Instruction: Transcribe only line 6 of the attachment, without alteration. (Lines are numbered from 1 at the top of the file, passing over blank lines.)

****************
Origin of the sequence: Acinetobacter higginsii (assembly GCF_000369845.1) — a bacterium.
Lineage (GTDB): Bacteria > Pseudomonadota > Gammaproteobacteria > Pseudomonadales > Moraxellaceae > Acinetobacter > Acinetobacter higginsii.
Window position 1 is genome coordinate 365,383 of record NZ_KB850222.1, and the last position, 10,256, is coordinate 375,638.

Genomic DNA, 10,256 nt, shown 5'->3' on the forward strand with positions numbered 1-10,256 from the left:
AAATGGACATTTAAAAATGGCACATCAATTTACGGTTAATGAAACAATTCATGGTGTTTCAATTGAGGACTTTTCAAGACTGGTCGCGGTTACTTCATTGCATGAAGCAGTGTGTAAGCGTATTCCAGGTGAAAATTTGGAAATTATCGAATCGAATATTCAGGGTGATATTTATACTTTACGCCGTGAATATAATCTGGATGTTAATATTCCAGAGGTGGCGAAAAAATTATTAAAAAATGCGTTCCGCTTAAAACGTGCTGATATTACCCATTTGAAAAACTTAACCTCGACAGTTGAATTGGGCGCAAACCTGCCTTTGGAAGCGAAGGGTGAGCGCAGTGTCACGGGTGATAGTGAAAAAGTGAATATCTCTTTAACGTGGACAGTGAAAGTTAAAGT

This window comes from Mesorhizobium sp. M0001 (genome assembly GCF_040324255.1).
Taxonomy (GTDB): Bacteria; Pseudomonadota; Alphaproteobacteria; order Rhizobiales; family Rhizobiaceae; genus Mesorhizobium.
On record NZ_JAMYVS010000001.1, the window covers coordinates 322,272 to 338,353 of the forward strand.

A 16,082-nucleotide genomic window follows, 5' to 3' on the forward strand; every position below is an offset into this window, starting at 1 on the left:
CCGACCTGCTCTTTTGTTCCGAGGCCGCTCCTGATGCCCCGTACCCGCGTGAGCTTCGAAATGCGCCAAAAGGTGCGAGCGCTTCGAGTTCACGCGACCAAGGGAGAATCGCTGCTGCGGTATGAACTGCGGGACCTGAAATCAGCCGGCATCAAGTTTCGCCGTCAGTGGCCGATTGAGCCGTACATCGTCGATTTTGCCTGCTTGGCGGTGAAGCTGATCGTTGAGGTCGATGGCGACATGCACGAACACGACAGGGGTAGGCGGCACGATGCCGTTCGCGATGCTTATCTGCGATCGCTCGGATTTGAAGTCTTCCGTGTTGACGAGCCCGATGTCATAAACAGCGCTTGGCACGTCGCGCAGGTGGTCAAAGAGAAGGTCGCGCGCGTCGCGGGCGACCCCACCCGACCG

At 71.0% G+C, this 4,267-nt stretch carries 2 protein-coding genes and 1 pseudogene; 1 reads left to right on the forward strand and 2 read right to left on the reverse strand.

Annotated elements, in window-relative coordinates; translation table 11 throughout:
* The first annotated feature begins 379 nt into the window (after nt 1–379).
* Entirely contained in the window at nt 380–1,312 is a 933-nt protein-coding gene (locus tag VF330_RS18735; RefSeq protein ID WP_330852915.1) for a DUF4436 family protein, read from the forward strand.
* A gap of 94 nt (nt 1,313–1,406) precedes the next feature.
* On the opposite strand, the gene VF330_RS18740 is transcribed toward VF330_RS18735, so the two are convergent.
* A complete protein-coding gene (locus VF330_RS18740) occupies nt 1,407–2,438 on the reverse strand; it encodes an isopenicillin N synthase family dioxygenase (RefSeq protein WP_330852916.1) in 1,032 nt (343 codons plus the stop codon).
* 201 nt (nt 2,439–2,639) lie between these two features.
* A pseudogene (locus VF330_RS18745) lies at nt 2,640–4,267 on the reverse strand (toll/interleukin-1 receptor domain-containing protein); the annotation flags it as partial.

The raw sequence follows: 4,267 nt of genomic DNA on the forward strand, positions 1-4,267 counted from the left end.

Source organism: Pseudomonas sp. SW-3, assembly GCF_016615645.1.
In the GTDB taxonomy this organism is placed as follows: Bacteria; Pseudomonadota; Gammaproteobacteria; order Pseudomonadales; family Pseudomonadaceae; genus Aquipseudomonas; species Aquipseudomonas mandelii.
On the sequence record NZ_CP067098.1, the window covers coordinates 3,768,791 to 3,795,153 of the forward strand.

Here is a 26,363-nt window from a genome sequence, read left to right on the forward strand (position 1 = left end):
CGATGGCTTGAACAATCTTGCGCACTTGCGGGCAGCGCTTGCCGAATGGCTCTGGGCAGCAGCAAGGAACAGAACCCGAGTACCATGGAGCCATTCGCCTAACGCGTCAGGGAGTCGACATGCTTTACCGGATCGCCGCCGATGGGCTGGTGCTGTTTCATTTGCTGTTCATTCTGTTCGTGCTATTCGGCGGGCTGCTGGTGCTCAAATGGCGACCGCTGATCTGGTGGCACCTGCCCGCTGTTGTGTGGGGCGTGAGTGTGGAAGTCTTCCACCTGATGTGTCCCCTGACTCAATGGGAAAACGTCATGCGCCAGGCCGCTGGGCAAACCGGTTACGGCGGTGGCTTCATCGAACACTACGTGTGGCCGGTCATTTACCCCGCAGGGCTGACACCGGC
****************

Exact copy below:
This window comes from Mesorhizobium sp. M0001 (genome assembly GCF_040324255.1).